Check out the above photograph from the Kenyan town of Iten, just sent to me by Dr. Randy Wilber, a senior sport physiologist at the U.S. Olympic Committee Performance Lab. In it, two elite Kenyan runners trailed by a little kid who’s running to school. It’s a tiny moment, and yet one that helps explain why this relatively small place produces the vast majority of the world’s great runners. As Wilber writes,
…it captures the “passing of the torch” from one generation of great runners to the next. The little boy is serious and working hard to keep in contact. The older runners are holding back just a bit so that the young one will stay relatively close and not get discouraged. They are sending the message, “Yes, you are the next in line. Someday you will be as good as we are. Believe in yourself and grow in confidence.” Please be aware that this is not an isolated image. You see this same “passing of the torch” scene all over the streets and roads near the tiny town of Iten (pop. ~4000), both boys and girls.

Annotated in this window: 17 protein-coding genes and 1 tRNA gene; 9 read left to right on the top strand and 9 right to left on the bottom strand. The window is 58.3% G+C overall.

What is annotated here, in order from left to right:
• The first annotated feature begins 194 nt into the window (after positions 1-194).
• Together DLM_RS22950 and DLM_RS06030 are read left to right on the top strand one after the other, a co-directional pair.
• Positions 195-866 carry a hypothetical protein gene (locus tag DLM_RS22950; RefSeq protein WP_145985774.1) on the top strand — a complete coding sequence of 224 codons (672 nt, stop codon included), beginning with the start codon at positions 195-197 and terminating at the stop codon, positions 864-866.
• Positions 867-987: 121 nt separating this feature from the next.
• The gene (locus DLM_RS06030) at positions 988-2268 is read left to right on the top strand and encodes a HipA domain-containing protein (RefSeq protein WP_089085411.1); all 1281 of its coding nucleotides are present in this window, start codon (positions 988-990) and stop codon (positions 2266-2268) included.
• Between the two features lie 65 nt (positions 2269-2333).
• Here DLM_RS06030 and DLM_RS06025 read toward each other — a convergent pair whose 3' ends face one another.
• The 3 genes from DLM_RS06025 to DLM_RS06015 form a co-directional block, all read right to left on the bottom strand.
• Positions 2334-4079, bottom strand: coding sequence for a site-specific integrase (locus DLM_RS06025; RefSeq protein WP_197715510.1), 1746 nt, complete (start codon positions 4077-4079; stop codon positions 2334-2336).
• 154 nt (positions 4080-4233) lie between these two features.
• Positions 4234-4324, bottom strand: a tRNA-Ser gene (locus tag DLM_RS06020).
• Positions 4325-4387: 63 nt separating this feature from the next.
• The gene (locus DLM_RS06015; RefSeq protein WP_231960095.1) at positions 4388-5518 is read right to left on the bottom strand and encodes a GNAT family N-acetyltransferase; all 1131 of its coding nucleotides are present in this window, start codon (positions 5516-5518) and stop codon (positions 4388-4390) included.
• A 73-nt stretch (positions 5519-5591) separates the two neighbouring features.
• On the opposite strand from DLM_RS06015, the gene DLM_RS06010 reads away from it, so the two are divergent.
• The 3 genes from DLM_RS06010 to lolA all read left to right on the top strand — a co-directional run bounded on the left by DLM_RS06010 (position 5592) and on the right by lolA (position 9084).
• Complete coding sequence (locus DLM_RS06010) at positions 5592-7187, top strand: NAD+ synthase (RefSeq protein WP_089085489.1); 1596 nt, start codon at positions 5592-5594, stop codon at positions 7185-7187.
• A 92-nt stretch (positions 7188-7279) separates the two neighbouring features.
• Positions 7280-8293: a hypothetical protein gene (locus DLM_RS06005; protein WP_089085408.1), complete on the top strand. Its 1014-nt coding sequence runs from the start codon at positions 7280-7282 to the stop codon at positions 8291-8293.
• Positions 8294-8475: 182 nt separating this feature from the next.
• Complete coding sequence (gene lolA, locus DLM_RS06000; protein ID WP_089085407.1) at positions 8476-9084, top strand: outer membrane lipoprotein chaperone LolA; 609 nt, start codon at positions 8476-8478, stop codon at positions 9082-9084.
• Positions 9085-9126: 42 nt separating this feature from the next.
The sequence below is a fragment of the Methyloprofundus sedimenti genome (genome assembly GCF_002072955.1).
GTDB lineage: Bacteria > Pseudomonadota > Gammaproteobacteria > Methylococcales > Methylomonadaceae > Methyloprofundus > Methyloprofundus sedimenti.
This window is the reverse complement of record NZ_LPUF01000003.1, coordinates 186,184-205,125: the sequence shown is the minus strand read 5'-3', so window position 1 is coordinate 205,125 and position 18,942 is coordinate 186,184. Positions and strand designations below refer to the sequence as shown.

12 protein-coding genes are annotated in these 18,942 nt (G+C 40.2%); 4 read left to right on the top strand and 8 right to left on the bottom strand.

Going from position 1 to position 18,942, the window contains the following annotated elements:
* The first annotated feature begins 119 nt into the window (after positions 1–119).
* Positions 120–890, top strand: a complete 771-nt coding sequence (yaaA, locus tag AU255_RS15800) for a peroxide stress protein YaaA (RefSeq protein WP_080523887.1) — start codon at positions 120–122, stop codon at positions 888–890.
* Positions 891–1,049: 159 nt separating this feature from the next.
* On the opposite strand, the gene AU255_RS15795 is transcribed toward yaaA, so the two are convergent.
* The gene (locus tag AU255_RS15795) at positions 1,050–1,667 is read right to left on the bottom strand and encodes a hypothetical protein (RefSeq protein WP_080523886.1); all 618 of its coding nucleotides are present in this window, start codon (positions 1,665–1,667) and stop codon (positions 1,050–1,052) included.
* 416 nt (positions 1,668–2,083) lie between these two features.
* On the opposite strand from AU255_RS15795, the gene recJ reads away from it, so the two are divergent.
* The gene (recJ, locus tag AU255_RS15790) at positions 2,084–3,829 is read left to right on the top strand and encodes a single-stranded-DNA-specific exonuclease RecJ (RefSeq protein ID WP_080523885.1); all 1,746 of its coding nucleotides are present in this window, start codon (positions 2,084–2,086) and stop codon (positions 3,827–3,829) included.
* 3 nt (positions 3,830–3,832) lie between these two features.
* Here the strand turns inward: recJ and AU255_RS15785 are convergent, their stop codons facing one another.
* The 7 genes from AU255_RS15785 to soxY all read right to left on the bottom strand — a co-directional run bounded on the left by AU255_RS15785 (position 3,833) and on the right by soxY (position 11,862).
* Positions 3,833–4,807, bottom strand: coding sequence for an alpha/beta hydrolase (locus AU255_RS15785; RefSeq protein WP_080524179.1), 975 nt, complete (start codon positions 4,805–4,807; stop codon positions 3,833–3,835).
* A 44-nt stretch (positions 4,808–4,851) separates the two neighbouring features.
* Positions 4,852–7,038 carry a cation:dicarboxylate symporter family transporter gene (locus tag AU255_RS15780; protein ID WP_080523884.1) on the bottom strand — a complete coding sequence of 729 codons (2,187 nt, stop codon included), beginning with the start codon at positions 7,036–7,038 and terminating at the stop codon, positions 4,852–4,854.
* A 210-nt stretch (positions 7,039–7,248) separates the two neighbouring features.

Passing the torch is a nice way to put it. It’s the same thing that happens in Brazil in halftime of a futsal (indoor soccer) match, when flocks of four-and five-year-olds zoom around the court, pretending to be Robinho. Or at KIPP schools when inner-city fourth-graders travel to Ivy League colleges to visit KIPP alumni. It’s a simplest of connections; no words are required, no expensive facilities, no “development programs.” Just two dots connected by a powerful idea: you could be them.
Let’s set all the psychology aside, and ask a question: where else can this kind of connection happen — in education, sports, art, in music, business? Where else are the opportunities to create this kind of identity-electricity?